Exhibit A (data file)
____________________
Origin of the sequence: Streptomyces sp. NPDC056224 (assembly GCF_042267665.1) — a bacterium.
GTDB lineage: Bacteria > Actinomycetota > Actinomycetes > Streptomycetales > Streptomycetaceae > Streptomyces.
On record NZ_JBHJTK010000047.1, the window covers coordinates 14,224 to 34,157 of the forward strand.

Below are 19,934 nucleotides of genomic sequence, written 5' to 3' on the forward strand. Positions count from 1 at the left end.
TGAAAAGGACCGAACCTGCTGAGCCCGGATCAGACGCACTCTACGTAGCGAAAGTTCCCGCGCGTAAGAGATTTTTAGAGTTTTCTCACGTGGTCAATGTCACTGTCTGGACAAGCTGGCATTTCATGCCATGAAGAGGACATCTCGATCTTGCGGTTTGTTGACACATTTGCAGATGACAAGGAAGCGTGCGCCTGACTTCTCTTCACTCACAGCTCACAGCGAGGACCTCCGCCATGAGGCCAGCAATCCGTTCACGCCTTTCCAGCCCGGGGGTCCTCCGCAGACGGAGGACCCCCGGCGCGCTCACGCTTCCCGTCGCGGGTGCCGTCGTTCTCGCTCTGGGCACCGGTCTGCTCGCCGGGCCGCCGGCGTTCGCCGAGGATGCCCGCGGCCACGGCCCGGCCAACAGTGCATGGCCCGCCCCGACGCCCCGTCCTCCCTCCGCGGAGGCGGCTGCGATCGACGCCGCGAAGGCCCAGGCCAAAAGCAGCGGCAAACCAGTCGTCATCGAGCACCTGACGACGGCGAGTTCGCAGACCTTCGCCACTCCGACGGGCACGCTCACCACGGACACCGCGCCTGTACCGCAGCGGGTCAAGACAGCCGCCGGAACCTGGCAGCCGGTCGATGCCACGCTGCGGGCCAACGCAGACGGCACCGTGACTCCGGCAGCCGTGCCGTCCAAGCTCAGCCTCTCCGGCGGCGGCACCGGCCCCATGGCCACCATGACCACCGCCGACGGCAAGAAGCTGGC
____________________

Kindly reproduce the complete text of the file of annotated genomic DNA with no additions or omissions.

Origin of the sequence: Streptomyces sp. NPDC056224 (assembly GCF_042267665.1) — a bacterium.
GTDB lineage: Bacteria > Actinomycetota > Actinomycetes > Streptomycetales > Streptomycetaceae > Streptomyces.
On record NZ_JBHJTK010000047.1, the window covers coordinates 14,224 to 34,157 of the forward strand.

Below are 19,934 nucleotides of genomic sequence, written 5' to 3' on the forward strand. Positions count from 1 at the left end.
TGAAAAGGACCGAACCTGCTGAGCCCGGATCAGACGCACTCTACGTAGCGAAAGTTCCCGCGCGTAAGAGATTTTTAGAGTTTTCTCACGTGGTCAATGTCACTGTCTGGACAAGCTGGCATTTCATGCCATGAAGAGGACATCTCGATCTTGCGGTTTGTTGACACATTTGCAGATGACAAGGAAGCGTGCGCCTGACTTCTCTTCACTCACAGCTCACAGCGAGGACCTCCGCCATGAGGCCAGCAATCCGTTCACGCCTTTCCAGCCCGGGGGTCCTCCGCAGACGGAGGACCCCCGGCGCGCTCACGCTTCCCGTCGCGGGTGCCGTCGTTCTCGCTCTGGGCACCGGTCTGCTCGCCGGGCCGCCGGCGTTCGCCGAGGATGCCCGCGGCCACGGCCCGGCCAACAGTGCATGGCCCGCCCCGACGCCCCGTCCTCCCTCCGCGGAGGCGGCTGCGATCGACGCCGCGAAGGCCCAGGCCAAAAGCAGCGGCAAACCAGTCGTCATCGAGCACCTGACGACGGCGAGTTCGCAGACCTTCGCCACTCCGACGGGCACGCTCACCACGGACACCGCGCCTGTACCGCAGCGGGTCAAGACAGCCGCCGGAACCTGGCAGCCGGTCGATGCCACGCTGCGGGCCAACGCAGACGGCACCGTGACTCCGGCAGCCGTGCCGTCCAAGCTCAGCCTCTCCGGCGGCGGCACCGGCCCCATGGCCACCATGACCACCGCCGACGGCAAGAAGCTGGC